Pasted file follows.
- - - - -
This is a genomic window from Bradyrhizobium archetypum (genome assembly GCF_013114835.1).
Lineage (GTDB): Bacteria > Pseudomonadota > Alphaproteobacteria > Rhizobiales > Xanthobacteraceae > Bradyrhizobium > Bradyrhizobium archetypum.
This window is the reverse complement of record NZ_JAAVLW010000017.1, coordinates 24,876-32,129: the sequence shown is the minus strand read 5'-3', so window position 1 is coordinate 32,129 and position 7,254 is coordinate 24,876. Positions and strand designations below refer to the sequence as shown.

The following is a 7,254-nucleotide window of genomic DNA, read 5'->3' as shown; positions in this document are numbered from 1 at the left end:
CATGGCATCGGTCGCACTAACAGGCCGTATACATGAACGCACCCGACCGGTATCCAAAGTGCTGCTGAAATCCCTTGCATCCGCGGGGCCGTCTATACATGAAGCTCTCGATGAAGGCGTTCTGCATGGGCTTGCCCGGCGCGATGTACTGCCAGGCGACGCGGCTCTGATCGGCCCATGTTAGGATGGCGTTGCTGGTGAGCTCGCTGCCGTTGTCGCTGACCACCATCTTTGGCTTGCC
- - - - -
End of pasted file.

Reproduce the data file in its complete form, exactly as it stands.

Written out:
This is a genomic window from Bradyrhizobium archetypum (genome assembly GCF_013114835.1).
Lineage (GTDB): Bacteria > Pseudomonadota > Alphaproteobacteria > Rhizobiales > Xanthobacteraceae > Bradyrhizobium > Bradyrhizobium archetypum.
This window is the reverse complement of record NZ_JAAVLW010000017.1, coordinates 24,876-32,129: the sequence shown is the minus strand read 5'-3', so window position 1 is coordinate 32,129 and position 7,254 is coordinate 24,876. Positions and strand designations below refer to the sequence as shown.

The following is a 7,254-nucleotide window of genomic DNA, read 5'->3' as shown; positions in this document are numbered from 1 at the left end:
CATGGCATCGGTCGCACTAACAGGCCGTATACATGAACGCACCCGACCGGTATCCAAAGTGCTGCTGAAATCCCTTGCATCCGCGGGGCCGTCTATACATGAAGCTCTCGATGAAGGCGTTCTGCATGGGCTTGCCCGGCGCGATGTACTGCCAGGCGACGCGGCTCTGATCGGCCCATGTTAGGATGGCGTTGCTGGTGAGCTCGCTGCCGTTGTCGCTGACCACCATCTTTGGCTTGCC